Jeremy Novick & Mick Middles – Wham Bam Thank You Glam
Posted by demonik on June 28, 2008
Not a recent publication by any stretch of the imagination, but I’ve taken a shine to Aurum, this book is so Vault and there can never be enough glampunk in the world – let’s give ’em a plug!
Jeremy Novick & Mick Middles – Wham Bam Thank You Glam: A Celebration of The ’70’s (Aurum, 1998).
Come On, Come On, Come
On, Come On, Come On,
Come On, Come On…
From A-line flares to Zebedee. from David Cassidy to the Austin Princess Vanden Plas. Wham Bam Thank You Glam is the first, the last, the everything you’ll ever need to remember those halcyon days of the 70s when men wore cheesecloth and women teetered on six-inch platforms.
This is more than just a celebration of Glam music (although there’s lots of that in here). this is a celebration of the whole glorious shebang – the clothes! the telly! the cars! the football! the sweeties: All recalled in fantastic dayglo shades of poptastic colour by some the real heroes of Glam.
All that Glitters is not gold – it could be Bacofoil – but it is exciting. The years between 1969 and 1976 (Punk year zero) were a riot of colour, humour, funny clothes, flash cars, weird sweeties and bizarre telly. People really did wear sea-green forty-inch flares and silver six-inch platforms while swigging a lime Crests and sitting in a bright yellow Ford Capri Mk I – and they weren’t all members of Mud or Paper Lace. The Glam years were strangely naive, yet widely debauched, the music was a brash over-played version of rock’n’roll with big drums and daft lyrics, the fashion tried to make bricklayers built like outhouses look like Quentin Crisp. Yes, it was a lot of fun, as our guides to the Glam years will testify within these pages.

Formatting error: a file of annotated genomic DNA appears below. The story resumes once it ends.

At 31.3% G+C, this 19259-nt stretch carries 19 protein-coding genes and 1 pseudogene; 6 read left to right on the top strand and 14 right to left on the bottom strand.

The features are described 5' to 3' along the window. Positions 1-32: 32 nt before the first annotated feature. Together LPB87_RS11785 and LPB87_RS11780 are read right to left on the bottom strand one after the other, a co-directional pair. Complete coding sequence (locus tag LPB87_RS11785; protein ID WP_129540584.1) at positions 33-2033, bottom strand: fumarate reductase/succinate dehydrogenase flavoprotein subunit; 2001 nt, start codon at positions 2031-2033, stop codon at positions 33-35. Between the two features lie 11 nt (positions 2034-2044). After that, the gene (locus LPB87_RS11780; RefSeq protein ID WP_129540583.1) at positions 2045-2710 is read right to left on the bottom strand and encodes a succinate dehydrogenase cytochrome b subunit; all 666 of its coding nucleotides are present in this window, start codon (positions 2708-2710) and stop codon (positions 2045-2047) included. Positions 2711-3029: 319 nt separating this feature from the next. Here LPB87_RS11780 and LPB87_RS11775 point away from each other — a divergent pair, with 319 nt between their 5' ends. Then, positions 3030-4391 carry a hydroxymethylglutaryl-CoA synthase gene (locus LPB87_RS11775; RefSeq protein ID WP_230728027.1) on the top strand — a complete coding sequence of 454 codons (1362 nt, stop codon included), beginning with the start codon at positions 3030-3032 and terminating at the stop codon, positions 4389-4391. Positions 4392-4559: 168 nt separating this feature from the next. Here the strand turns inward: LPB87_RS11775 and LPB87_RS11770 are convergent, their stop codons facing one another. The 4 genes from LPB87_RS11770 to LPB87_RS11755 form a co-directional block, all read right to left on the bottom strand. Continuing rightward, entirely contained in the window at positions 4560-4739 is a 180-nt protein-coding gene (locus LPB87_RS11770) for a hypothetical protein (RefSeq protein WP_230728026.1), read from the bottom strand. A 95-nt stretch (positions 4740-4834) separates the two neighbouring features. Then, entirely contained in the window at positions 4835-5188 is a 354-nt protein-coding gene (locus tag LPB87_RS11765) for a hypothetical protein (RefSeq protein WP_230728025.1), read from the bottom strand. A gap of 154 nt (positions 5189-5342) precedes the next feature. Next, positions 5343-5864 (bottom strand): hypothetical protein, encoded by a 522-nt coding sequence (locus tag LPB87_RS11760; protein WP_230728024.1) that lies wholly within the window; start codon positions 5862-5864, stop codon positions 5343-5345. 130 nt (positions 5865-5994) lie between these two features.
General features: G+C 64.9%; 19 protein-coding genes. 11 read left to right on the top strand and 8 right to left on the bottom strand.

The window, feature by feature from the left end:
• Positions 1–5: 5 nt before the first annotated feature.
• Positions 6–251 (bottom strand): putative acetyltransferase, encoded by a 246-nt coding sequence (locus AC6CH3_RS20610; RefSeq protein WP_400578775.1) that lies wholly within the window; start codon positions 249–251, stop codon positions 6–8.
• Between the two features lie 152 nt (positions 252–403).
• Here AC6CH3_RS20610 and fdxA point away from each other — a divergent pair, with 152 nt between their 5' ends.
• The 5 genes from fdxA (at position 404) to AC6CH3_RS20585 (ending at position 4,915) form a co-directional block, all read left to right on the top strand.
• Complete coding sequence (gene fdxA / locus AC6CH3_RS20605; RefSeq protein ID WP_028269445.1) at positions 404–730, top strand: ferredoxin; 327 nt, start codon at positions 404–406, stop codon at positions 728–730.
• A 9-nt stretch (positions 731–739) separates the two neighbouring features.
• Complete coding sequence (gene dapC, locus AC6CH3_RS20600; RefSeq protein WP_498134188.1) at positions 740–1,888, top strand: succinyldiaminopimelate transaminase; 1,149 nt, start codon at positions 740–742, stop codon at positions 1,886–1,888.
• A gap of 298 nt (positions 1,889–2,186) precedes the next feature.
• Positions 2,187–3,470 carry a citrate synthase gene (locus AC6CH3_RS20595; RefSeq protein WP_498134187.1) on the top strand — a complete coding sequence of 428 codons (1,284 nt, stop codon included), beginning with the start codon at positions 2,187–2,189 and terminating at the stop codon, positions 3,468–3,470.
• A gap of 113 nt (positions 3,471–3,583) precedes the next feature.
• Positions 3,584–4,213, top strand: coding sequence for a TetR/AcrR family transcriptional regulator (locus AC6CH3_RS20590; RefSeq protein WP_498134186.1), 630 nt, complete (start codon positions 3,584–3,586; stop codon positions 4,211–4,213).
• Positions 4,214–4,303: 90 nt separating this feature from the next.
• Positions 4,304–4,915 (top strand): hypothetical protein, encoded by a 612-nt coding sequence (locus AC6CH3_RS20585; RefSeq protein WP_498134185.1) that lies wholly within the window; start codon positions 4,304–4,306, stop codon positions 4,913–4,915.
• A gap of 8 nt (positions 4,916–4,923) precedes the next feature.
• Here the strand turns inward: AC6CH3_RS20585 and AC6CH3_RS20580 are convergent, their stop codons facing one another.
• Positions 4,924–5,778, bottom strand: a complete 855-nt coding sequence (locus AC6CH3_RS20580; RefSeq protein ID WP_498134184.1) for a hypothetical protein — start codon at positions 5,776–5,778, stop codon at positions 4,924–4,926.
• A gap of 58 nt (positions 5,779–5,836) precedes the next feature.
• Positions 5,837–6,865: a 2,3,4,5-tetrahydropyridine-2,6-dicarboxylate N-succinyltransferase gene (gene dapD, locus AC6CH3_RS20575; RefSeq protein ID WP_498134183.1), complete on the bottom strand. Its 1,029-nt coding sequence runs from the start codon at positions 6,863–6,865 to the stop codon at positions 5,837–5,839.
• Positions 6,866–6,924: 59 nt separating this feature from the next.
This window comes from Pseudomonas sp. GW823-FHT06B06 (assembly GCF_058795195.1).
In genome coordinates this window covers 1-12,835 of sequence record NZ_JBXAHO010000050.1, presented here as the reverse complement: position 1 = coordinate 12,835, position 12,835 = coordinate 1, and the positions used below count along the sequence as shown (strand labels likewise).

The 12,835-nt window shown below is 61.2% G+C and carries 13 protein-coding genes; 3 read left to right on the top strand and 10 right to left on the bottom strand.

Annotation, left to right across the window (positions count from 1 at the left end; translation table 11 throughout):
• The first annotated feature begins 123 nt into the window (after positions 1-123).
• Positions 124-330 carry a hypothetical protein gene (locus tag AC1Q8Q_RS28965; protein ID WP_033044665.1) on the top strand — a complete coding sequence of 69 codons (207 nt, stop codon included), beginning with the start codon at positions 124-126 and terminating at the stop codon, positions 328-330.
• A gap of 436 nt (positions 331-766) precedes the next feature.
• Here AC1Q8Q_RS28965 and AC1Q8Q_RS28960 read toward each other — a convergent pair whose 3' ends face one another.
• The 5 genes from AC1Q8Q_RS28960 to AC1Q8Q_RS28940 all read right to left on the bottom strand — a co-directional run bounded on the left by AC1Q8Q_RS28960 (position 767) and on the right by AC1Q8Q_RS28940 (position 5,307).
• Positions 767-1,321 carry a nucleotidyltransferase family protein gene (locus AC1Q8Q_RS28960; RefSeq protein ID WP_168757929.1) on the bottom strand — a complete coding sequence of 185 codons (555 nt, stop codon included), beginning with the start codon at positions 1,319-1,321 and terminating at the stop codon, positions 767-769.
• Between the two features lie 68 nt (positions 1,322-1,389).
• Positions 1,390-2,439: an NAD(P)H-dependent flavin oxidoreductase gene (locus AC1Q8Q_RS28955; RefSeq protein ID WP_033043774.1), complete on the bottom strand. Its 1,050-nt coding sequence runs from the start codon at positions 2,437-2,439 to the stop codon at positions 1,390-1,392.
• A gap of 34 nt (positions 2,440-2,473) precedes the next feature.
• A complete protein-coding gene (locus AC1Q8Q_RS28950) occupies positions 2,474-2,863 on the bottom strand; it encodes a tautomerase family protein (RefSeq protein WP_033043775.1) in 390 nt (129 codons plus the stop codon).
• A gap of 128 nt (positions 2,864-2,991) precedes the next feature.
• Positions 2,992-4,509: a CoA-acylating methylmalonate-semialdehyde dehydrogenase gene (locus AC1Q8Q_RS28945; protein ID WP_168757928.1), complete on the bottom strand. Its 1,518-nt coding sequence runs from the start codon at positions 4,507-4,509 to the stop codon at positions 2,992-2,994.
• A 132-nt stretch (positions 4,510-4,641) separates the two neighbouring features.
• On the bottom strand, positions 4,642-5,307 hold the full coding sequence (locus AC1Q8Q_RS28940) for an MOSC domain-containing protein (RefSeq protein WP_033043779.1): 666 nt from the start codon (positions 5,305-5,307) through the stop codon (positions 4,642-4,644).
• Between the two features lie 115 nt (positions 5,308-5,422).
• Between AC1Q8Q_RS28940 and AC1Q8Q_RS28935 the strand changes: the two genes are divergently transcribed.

– in the immortal words of that cool white bear:
‘It’s frothy, man!’
“Glam Music can be broken up into three distinct groups. The Chinnichap merchants, the Teenyboppers and the Geezers who just happened to be there …” – oversimplifying matters, perhaps – what about Bowie, Roxy, Marc, Mael bro’s, Iggy, Lou, Dolls and all the other space invaders from planet art? – but not a million miles wide of the truth.
This book is like the Bible or something. For example, there’s a top interview with the much-missed Brian Connolly of the Sweet in which he answers all the big ones. Which bands did the glam rockers’ really look up to? How did Sweet get on with their rivals? Who were the biggest copycats? What did Bri think of the Damned covering Teenage Rampage and punk in general? Ex-Man City bruiser Mike Summerbee is a revelation with his look at Football, Beer And Lots Of Girls: George Best And The Roots Of Glam. Dee Dee Wilde recalls her years in the lingerie catalogue come to life that was Pans People – “For a young girl it was the best job in the world”. The Glam Telly featured includes Jason King, The Sweeney, On The Buses (!!!!!!!?) and Man About The House while a ‘What’s on at the movies’ feature wisely concentrates on good old fashioned Brit smut like Come Play With Me, the Confessions … and the racier Carry On‘s. In the A-Z of Glam who should we find under ‘R’ but Richard Allen (the cover of whose Glam is also given some prominence in the literary dept though, understandably, not as much as Pop Swap).
It’s not perfect. For example, I’ve not found any mention of Dana Gillespie as yet, and she was just about the glammest person going in 1974 as the gratuitous use of above pic ably demonstrates, although on the plus side, Kenny’s risible Do The Bump doesn’t trouble the all-time Glam Top 20 chart so you’re laughing really.
For more glampunk, see the Vault of Evil forum’s ghastly rock & roll section.